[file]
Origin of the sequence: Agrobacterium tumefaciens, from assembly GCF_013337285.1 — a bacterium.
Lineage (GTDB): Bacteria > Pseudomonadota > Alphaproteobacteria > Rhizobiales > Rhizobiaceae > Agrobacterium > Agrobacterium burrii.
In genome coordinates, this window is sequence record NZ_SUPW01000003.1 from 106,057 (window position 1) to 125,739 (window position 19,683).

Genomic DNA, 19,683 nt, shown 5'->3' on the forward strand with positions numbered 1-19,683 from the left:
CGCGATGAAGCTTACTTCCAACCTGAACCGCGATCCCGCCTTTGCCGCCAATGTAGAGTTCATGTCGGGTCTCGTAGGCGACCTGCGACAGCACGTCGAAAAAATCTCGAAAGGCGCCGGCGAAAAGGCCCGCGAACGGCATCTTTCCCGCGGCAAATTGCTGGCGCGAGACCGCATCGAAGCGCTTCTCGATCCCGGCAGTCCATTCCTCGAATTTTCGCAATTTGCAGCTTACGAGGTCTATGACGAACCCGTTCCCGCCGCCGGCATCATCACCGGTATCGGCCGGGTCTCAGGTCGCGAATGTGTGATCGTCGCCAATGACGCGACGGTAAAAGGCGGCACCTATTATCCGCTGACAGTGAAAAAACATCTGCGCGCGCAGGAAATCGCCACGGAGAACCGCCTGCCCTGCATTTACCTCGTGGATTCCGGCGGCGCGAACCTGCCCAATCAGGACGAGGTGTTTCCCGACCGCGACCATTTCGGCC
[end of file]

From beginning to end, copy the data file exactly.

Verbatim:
Origin of the sequence: Agrobacterium tumefaciens, from assembly GCF_013337285.1 — a bacterium.
Lineage (GTDB): Bacteria > Pseudomonadota > Alphaproteobacteria > Rhizobiales > Rhizobiaceae > Agrobacterium > Agrobacterium burrii.
In genome coordinates, this window is sequence record NZ_SUPW01000003.1 from 106,057 (window position 1) to 125,739 (window position 19,683).

Genomic DNA, 19,683 nt, shown 5'->3' on the forward strand with positions numbered 1-19,683 from the left:
CGCGATGAAGCTTACTTCCAACCTGAACCGCGATCCCGCCTTTGCCGCCAATGTAGAGTTCATGTCGGGTCTCGTAGGCGACCTGCGACAGCACGTCGAAAAAATCTCGAAAGGCGCCGGCGAAAAGGCCCGCGAACGGCATCTTTCCCGCGGCAAATTGCTGGCGCGAGACCGCATCGAAGCGCTTCTCGATCCCGGCAGTCCATTCCTCGAATTTTCGCAATTTGCAGCTTACGAGGTCTATGACGAACCCGTTCCCGCCGCCGGCATCATCACCGGTATCGGCCGGGTCTCAGGTCGCGAATGTGTGATCGTCGCCAATGACGCGACGGTAAAAGGCGGCACCTATTATCCGCTGACAGTGAAAAAACATCTGCGCGCGCAGGAAATCGCCACGGAGAACCGCCTGCCCTGCATTTACCTCGTGGATTCCGGCGGCGCGAACCTGCCCAATCAGGACGAGGTGTTTCCCGACCGCGACCATTTCGGCC